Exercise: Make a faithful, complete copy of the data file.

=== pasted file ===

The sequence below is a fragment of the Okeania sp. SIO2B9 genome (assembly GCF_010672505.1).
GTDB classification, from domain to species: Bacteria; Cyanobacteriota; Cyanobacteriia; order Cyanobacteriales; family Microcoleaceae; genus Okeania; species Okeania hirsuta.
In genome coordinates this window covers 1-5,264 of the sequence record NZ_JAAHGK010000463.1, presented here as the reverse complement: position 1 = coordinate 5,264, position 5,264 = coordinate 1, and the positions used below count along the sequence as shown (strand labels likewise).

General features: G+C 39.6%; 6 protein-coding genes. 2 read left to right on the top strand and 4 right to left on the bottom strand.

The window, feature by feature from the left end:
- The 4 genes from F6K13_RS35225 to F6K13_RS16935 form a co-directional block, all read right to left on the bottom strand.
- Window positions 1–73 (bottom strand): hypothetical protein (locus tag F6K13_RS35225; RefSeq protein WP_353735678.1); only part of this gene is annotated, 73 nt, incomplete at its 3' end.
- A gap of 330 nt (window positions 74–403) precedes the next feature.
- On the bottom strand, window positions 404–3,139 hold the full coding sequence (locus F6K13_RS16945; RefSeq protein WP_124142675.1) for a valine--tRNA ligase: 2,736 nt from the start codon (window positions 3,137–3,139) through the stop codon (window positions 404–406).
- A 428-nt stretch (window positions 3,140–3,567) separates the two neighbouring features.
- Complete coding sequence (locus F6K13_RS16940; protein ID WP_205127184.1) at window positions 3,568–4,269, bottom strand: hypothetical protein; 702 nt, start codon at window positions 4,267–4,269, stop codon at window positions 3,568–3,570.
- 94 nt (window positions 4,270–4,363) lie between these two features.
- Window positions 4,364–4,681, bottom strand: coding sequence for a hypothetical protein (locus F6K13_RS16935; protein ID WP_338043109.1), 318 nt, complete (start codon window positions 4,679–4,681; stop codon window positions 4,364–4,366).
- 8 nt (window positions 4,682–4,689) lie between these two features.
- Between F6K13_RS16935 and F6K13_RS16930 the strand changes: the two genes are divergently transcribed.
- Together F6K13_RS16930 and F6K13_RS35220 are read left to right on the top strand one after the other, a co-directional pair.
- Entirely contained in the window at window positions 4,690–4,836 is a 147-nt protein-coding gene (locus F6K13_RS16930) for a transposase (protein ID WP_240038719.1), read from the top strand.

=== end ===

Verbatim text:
The sequence below is a fragment of the Okeania sp. SIO2B9 genome (assembly GCF_010672505.1).
GTDB classification, from domain to species: Bacteria; Cyanobacteriota; Cyanobacteriia; order Cyanobacteriales; family Microcoleaceae; genus Okeania; species Okeania hirsuta.
In genome coordinates this window covers 1-5,264 of the sequence record NZ_JAAHGK010000463.1, presented here as the reverse complement: position 1 = coordinate 5,264, position 5,264 = coordinate 1, and the positions used below count along the sequence as shown (strand labels likewise).

General features: G+C 39.6%; 6 protein-coding genes. 2 read left to right on the top strand and 4 right to left on the bottom strand.

The window, feature by feature from the left end:
- The 4 genes from F6K13_RS35225 to F6K13_RS16935 form a co-directional block, all read right to left on the bottom strand.
- Window positions 1–73 (bottom strand): hypothetical protein (locus tag F6K13_RS35225; RefSeq protein WP_353735678.1); only part of this gene is annotated, 73 nt, incomplete at its 3' end.
- A gap of 330 nt (window positions 74–403) precedes the next feature.
- On the bottom strand, window positions 404–3,139 hold the full coding sequence (locus F6K13_RS16945; RefSeq protein WP_124142675.1) for a valine--tRNA ligase: 2,736 nt from the start codon (window positions 3,137–3,139) through the stop codon (window positions 404–406).
- A 428-nt stretch (window positions 3,140–3,567) separates the two neighbouring features.
- Complete coding sequence (locus F6K13_RS16940; protein ID WP_205127184.1) at window positions 3,568–4,269, bottom strand: hypothetical protein; 702 nt, start codon at window positions 4,267–4,269, stop codon at window positions 3,568–3,570.
- 94 nt (window positions 4,270–4,363) lie between these two features.
- Window positions 4,364–4,681, bottom strand: coding sequence for a hypothetical protein (locus F6K13_RS16935; protein ID WP_338043109.1), 318 nt, complete (start codon window positions 4,679–4,681; stop codon window positions 4,364–4,366).
- 8 nt (window positions 4,682–4,689) lie between these two features.
- Between F6K13_RS16935 and F6K13_RS16930 the strand changes: the two genes are divergently transcribed.
- Together F6K13_RS16930 and F6K13_RS35220 are read left to right on the top strand one after the other, a co-directional pair.
- Entirely contained in the window at window positions 4,690–4,836 is a 147-nt protein-coding gene (locus F6K13_RS16930) for a transposase (protein ID WP_240038719.1), read from the top strand.